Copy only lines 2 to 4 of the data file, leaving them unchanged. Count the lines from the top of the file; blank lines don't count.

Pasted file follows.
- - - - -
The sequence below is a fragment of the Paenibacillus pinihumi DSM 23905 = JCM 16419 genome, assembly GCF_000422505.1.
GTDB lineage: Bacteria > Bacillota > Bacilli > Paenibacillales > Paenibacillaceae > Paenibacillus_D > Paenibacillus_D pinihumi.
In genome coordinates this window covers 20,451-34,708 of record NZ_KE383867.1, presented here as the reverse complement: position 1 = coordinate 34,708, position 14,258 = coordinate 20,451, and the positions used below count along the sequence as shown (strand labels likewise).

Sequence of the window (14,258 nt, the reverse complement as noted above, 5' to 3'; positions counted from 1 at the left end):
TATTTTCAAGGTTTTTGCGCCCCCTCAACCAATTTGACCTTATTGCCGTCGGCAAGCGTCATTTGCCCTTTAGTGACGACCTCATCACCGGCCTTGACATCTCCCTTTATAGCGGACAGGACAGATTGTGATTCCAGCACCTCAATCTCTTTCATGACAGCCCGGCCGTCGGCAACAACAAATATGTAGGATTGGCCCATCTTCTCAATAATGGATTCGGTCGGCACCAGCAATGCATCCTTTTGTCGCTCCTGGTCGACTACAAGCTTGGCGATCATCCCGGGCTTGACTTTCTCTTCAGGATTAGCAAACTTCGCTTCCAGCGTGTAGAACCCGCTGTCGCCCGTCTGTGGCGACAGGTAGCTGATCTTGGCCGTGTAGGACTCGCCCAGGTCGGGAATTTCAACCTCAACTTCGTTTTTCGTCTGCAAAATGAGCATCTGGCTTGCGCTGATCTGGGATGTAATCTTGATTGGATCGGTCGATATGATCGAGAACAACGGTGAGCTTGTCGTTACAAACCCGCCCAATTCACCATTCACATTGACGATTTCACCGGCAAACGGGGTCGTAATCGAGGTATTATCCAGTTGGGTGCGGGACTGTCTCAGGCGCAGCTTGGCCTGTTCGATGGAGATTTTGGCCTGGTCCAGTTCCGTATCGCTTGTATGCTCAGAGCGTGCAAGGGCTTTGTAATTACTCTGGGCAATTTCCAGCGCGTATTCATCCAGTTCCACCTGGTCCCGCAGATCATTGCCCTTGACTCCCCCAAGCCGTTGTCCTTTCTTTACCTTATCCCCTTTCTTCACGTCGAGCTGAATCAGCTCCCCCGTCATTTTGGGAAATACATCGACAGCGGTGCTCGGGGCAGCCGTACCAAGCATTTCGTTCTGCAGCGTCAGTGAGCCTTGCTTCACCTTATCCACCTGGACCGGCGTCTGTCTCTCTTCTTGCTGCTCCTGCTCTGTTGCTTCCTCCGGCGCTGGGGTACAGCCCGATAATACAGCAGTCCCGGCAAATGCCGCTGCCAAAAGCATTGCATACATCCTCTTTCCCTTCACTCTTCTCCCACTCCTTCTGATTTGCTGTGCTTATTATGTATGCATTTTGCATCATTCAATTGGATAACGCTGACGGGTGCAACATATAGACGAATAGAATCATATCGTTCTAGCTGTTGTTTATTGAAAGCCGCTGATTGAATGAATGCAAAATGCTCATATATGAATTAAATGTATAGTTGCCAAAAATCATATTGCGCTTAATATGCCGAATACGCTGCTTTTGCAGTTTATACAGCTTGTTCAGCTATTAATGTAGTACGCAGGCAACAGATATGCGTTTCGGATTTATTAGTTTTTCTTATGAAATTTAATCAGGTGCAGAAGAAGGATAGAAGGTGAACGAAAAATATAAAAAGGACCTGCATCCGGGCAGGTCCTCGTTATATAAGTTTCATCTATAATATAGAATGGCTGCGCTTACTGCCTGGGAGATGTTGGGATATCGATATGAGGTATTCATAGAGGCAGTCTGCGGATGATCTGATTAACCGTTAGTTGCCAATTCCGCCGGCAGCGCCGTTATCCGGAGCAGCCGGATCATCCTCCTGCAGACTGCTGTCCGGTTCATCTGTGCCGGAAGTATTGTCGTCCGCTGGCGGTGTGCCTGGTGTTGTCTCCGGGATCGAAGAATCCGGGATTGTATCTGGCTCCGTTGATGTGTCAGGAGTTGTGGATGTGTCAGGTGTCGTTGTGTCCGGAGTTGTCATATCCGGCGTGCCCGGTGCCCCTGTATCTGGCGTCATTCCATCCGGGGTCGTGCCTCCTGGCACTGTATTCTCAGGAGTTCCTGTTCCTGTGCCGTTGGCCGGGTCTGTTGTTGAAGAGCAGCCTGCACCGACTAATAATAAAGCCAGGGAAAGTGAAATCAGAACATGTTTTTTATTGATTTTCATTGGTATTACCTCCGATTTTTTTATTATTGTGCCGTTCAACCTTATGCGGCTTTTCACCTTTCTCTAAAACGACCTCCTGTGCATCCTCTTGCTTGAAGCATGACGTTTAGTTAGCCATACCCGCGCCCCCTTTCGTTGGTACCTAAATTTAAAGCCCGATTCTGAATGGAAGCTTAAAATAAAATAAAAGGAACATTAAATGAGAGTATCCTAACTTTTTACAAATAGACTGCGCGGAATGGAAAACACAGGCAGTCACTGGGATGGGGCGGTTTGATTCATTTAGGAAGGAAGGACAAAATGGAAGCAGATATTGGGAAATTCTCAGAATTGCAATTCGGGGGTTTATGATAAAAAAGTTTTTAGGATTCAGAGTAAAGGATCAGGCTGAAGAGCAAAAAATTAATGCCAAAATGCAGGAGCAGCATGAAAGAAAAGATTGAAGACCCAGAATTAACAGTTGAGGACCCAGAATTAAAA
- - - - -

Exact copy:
GTDB lineage: Bacteria > Bacillota > Bacilli > Paenibacillales > Paenibacillaceae > Paenibacillus_D > Paenibacillus_D pinihumi.
In genome coordinates this window covers 20,451-34,708 of record NZ_KE383867.1, presented here as the reverse complement: position 1 = coordinate 34,708, position 14,258 = coordinate 20,451, and the positions used below count along the sequence as shown (strand labels likewise).

Sequence of the window (14,258 nt, the reverse complement as noted above, 5' to 3'; positions counted from 1 at the left end):